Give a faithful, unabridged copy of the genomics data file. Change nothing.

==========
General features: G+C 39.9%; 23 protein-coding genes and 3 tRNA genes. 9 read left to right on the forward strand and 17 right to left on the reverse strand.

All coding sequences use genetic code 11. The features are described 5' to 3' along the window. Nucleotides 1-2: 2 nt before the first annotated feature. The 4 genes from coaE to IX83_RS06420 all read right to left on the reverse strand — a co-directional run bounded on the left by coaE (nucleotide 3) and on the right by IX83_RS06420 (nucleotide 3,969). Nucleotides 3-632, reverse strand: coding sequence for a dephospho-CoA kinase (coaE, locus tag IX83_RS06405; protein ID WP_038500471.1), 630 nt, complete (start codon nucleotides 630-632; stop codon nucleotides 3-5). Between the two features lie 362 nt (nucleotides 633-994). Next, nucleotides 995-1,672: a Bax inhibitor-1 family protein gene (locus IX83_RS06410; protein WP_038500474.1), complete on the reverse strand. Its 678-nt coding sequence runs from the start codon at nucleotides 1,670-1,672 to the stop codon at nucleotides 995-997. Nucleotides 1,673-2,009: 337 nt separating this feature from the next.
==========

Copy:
General features: G+C 39.9%; 23 protein-coding genes and 3 tRNA genes. 9 read left to right on the forward strand and 17 right to left on the reverse strand.

All coding sequences use genetic code 11. The features are described 5' to 3' along the window. Nucleotides 1-2: 2 nt before the first annotated feature. The 4 genes from coaE to IX83_RS06420 all read right to left on the reverse strand — a co-directional run bounded on the left by coaE (nucleotide 3) and on the right by IX83_RS06420 (nucleotide 3,969). Nucleotides 3-632, reverse strand: coding sequence for a dephospho-CoA kinase (coaE, locus tag IX83_RS06405; protein ID WP_038500471.1), 630 nt, complete (start codon nucleotides 630-632; stop codon nucleotides 3-5). Between the two features lie 362 nt (nucleotides 633-994). Next, nucleotides 995-1,672: a Bax inhibitor-1 family protein gene (locus IX83_RS06410; protein WP_038500474.1), complete on the reverse strand. Its 678-nt coding sequence runs from the start codon at nucleotides 1,670-1,672 to the stop codon at nucleotides 995-997. Nucleotides 1,673-2,009: 337 nt separating this feature from the next.